The Israel Defense Force reinforced its northern border with Lebanon yesterday in anticipation of retaliation by Hezbollah for Israeli jets killing one of its fighters in Syria. Terrorist leader Hassan Nasrallah has announced an “equation of deterrence” with Israel, where Hezbollah would retaliate for every fighter killed in Syria and Lebanon.
What makes the situation doubly tense is that Lebanon is dissolving economically and socially. According to Haaretz, the crisis is the worst in Lebanon’s crisis-riddled history.
“Economically, Lebanon is probably in its worst situation ever,” Baram says. “It’s approaching the period of the civil war there in the mid-1970s. Unemployment is running at 40 percent, and about half the population is now below the poverty line. There are reports of people committing suicide because of hunger.” This week the London Times reported that the power grids in Lebanon are only operating for a few hours a day.
“All of that is not directly related to us. If you ask a Lebanese citizen, I doubt that Israel is even 10th on his list of concerns. He is upset by the lack of hope for the future and apparently understands that one of the reasons for this is the comportment of Hezbollah. The doubts are also trickling down into the country’s Shi’ite community. Lebanon is in a true Catch-22, under increasingly harsh external sanctions which stem from American measures against Iran and Syria, compounded by the international institutions’ lack of confidence in the Lebanese economy. The coming year will be fateful for Lebanon; it could result in the country falling apart, becoming insolvent.”
The Lebanese lira has lost 80 percent of its value since October. Food inflation is at an astonishing 200 percent. With a worthless currency and people unable to buy even basics like bread and oil, the population is beginning to starve.
Nasrallah, the power behind the throne in Lebanon, has been unable to cope. He’s busy winding down a successful war in Syria and continuing to threaten Israel, but the economic and social crisis is beyond his abilities. So Lebanese money men and their foreign backers are getting what they can from the failing banks and getting gone while the going is good.
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Nasrallah is no fool. The last thing he wants is another war with Israel. He remembers the strategic standoff with Jerusalem in 2006 where some of Hezbollah’s best fighters were badly mauled by the IDF. He doesn’t want a repeat of that episode.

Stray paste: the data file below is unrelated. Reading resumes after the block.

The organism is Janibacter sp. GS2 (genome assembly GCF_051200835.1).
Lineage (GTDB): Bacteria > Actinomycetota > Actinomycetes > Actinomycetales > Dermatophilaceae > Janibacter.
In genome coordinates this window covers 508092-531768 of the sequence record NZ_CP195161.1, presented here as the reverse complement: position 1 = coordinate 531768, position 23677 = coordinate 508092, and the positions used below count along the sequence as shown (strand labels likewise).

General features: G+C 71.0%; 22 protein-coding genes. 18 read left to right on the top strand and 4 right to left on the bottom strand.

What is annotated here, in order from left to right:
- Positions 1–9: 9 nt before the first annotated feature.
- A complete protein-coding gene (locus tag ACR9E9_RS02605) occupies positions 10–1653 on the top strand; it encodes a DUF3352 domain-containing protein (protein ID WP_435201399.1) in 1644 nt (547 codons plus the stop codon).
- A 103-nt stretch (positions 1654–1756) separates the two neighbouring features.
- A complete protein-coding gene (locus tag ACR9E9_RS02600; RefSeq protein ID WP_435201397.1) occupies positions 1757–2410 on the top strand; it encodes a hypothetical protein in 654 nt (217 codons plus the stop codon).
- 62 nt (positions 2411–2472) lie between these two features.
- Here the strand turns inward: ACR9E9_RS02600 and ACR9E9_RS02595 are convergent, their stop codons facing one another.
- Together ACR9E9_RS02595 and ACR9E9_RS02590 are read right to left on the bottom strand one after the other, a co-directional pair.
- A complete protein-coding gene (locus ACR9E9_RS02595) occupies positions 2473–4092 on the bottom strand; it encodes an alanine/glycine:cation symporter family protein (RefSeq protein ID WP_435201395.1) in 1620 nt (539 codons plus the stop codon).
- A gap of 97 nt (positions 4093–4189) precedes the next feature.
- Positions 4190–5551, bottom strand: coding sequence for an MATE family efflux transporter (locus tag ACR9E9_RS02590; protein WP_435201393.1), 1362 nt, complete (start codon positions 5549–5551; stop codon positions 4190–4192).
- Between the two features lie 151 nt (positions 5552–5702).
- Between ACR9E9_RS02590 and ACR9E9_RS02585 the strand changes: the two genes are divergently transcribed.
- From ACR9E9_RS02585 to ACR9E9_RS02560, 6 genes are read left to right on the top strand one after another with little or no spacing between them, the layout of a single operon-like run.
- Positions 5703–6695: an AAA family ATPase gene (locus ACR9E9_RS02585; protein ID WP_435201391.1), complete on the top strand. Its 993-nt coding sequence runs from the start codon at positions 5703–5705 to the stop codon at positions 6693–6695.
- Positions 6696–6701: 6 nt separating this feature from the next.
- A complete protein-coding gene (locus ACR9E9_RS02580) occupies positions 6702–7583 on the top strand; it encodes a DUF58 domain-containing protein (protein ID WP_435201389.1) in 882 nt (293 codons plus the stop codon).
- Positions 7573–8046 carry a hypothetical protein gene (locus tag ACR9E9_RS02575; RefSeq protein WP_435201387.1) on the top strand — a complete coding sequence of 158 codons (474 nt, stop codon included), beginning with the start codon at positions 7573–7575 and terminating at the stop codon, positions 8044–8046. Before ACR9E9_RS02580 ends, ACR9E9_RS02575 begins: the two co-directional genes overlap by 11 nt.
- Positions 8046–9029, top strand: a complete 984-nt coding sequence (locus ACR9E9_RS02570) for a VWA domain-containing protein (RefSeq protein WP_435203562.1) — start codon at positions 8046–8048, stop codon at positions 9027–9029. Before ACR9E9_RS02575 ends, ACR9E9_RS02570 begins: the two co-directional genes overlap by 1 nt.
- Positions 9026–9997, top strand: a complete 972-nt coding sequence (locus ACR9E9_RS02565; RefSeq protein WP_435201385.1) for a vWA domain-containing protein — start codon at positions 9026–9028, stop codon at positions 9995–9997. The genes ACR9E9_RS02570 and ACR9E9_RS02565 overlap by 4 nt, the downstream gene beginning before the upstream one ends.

But his “retaliation” may slip out of his control and Hezbollah many find itself in another war. It’s not a likely scenario but it’s more than possible when it comes to Hezbollah. Lt.-Gen. Kenneth McKenzie, the head of the U.S. Central Command, believes Nasrallah would be crazy to take on the IDF again.
“I think it would be a great mistake for Hizballah to try to carry out operations against Israel. I can’t see that having a good ending,” he told journalists in a telephone briefing.
Before the coronavirus hit Lebanon, hundreds of thousands of people were in the streets protesting the government’s paralysis in the face of the crisis and calling for a revolution. That’s not going to happen. Hezbollah has guns. And they’re not disposed to allow the people to threaten their hold on power.
With financial aid from Iran reduced to a trickle thanks to U.S. sanctions, Nasrallah literally doesn’t know what to do. He’s reached out to the IMF for aid but there would need to be massive reforms in Lebanon before the fund would give them any cash. The EU might be disposed to help but they’re long on talk and short on opening their wallets.
He’s not at the end of the road yet, but Nasrallah can clearly see the brick wall in front of him.